As part of your Christmas social media campaigns, if you have influencers you know well and trust, why not involve them at the ideas stage to curate unique, emotive and believable content that will appeal to your target audience.

Our advice on a low budget would always be to stick with micro-influencers with a following of under 5k. They tend to have a more engaged audience and wont cost the earth to work with.

Ask for feedback/feed forward

We’ve touched upon this before in previous posts but it’s so important to business growth and future success, especially at this busy time of year. After a purchase or interaction create a simple feedback form to gain insightful knowledge on their experience and what they might look for when making future purchases. This is not only useful for making quick tweaks to current campaigns and strategies but also pre planning for the following year. It’s never too early to plan for the next festive season!

We hope that these quick tips will get you thinking about what you can do now if you haven’t already begun preparations. Good luck and let the best man win!

T-minus 92 days.

How to build trust as part of the customer experience

Would YOU buy from someone that you just didn’t trust? One of the foundations of excellent customer experience is trust. Consumers are savvier, more unpredictable and increasingly ethically minded these days especially when it comes to saving the big rock we live on!

 

 

Retail brands that are transparent about their story, supply chain and distribution can use that to build a trusting relationship with customers, gain a loyal following, improve repeat purchase rates and develop brand advocates.
Here are our tips on how to build consumer trust.

Take a stand! And shout about it.

As mentioned above, these days many consumers (but not all!) are more conscious of the impact their lives have on the environment and climate change. Increasingly people are looking for brands that take a stand on sustainability and are able to take a lead on helping to save our planet.
Brands that share their ethos on sustainability and the supply chain of their products will attract these passionate consumers, who are likely to be more vocal about the brands they love to their friends and family.

So, how best can you communicate your brand ethics? It’s simple, use the power of content. One of our client’s, Asquith, is a great example to share. The Asquith site has a dedicated page on ‘Our ethos’ including: ‘Our Mission’, ‘ECO Fabrics’, ‘Our Factory’ & ‘About Us’.

The best aspect about this content is the honesty about their products and the impact this may have on the environment. They’re transparent about the fabric used, how they source it and they explain how using organic bamboo excludes them from contributing to the microbeads issue that synthetic polyester fabrics does, but that using bamboo still has some environmental impact.

Asquith also share information about who makes their products by including content about the factory, alongside a picture of the lovely, happy ladies that make the clothes in Turkey with their Global Organic Textile Standard certification. This is very powerful, words can say a lot but imagery adds so much more, being able to visualise the people that make the clothes helps you to connect on a deeper level with the brand and product.

Many brands tell their story online but only those brand stories that feel honest and transparent truly engage and build strong connections with audiences.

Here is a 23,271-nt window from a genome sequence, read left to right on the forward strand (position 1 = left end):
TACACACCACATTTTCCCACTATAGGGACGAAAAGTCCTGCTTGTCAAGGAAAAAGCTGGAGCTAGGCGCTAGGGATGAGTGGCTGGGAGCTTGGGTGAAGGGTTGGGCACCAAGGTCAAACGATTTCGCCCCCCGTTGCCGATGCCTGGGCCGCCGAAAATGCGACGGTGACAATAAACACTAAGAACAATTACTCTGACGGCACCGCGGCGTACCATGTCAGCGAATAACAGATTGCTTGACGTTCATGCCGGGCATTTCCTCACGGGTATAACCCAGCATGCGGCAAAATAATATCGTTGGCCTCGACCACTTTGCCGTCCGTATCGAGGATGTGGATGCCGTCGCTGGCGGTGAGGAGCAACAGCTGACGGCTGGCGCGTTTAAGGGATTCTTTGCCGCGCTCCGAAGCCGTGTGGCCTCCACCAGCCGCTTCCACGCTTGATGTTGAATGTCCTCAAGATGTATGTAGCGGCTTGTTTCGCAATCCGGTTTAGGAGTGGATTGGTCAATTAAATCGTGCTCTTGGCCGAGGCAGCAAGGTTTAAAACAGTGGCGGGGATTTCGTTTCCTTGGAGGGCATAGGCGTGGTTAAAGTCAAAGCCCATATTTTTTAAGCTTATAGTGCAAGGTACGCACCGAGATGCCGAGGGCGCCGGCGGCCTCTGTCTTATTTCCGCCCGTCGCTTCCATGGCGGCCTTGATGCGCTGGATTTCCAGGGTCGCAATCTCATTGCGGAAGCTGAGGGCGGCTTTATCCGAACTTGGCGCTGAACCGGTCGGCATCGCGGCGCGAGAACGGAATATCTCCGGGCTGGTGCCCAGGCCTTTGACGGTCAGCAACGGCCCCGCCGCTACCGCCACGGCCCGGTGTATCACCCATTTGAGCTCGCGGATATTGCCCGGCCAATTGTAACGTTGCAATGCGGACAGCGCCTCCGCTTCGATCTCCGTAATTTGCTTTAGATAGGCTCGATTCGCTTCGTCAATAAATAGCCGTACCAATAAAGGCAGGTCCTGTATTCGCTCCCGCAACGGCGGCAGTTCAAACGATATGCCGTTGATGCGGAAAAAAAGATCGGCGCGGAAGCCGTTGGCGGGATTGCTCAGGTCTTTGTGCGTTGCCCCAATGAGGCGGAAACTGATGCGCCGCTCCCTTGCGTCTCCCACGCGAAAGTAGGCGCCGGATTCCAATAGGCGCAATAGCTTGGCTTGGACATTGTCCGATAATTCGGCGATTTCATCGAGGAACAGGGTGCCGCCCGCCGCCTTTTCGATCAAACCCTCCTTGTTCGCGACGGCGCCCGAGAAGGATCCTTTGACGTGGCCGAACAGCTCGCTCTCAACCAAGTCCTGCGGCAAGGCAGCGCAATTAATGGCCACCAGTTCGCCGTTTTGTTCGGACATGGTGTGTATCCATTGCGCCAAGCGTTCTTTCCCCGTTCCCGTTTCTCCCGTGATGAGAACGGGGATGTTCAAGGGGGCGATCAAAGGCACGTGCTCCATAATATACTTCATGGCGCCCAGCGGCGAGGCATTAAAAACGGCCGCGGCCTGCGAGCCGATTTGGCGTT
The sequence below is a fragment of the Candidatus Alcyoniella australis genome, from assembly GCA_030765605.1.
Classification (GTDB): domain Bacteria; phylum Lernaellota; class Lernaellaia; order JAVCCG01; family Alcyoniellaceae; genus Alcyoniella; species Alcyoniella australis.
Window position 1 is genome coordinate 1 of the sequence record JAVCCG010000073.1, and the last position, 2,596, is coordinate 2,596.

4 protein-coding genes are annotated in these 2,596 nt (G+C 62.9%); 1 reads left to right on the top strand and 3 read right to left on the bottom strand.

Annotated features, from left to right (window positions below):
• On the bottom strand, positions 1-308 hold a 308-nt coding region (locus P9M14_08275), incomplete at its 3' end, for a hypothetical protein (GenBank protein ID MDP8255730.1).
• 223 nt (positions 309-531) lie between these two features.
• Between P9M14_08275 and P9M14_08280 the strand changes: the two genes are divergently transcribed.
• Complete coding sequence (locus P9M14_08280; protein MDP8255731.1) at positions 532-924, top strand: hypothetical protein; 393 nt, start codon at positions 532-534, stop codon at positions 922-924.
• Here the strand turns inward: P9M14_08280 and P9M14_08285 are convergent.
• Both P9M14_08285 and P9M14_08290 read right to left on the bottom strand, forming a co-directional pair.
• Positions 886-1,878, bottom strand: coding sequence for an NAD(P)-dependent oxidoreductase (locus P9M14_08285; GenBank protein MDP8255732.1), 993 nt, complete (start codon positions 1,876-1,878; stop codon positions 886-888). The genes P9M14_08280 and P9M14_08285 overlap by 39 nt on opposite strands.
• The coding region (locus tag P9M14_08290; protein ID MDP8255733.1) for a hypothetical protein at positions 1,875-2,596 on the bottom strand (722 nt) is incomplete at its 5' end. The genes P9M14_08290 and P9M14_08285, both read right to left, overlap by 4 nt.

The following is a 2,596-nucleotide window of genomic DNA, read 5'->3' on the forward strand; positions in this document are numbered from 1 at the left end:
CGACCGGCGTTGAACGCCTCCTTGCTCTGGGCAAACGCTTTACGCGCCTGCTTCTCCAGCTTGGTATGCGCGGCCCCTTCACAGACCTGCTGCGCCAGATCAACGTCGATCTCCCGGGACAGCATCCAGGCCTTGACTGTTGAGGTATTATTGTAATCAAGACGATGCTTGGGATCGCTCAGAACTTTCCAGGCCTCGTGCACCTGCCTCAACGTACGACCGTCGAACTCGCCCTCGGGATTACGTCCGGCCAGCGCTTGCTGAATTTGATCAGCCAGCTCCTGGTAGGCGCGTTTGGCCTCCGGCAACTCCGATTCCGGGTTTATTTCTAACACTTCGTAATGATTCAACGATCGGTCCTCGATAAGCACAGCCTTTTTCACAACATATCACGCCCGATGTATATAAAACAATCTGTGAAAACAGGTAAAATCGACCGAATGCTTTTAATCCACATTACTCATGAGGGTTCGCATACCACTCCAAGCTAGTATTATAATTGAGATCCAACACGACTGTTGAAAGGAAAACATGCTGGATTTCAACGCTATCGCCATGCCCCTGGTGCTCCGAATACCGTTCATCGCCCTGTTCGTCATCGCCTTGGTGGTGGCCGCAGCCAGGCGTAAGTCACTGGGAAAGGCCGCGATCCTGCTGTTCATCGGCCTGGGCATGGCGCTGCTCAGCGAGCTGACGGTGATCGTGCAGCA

Partnering with trustworthy influencers

Influencer marketing is still on a journey, with recent concerns over the last year regarding the authenticity of partnerships and the enforcement of #ad. There is no doubt that influencer marketing is a winning strategy but it’s crucial to make sure those partnerships are the right ones for your brand and your customers.

One successful approach to influencer marketing is to build trust with the influencer first. A good example of a successful influencer strategy is from watch brand Daniel Wellington’. Their strategy is built on authenticity and gives those working with them a level of autonomy and control over their posts rather than being told what to say and do. This helps the content to remain fresh and varied with an injection of the influencer’s creativity and personality. Below you can see an example of the brand reposting content curated and shared by an influencer.

They also repost user generated content by picking a #DWpicoftheday winner for what seems like every day! This encourages advocates and unknown influencers that are fans of the brand to create their own content in the hope it will be featured on the DW channel.

Customer insight can be hugely beneficial for finding out what types of influencers your customers follow. Sending out customer surveys with questions around interests, values, hobbies and influences, can then adapt the strategy according to the results and identify influencers that will connect with your customers on a personal level. This will not only increase engagement but also customers will be more likely to see this content in their own time, within their own social space which will make the whole experience more authentic.

Ask for opinions

Another fundamental aspect of trust building is giving customers a platform to voice their opinions and have their say. It’s not just about asking for feedback but asking customers for ‘feed – forward’. By involving customers on future decisions not only builds brand advocates but also helps you create a customer centric strategy.

Brands can ask questions about new product lines, loyalty schemes, events, basically anything you’d like to get an opinion on. When people feel like they are being listened to, it’s a basic human instinct to form bonds. So why not start putting your trust in your customer and see what happens!

So, retailers ask yourself these three questions:

1. Are we transparent about our brands ethos, products and distribution?
2. Do we work with influencers that would connect with our customers?
3. Have we asked our customers their opinion in the last 6 months?

If the answer is no, for any of the above, then it’s time to make some changes….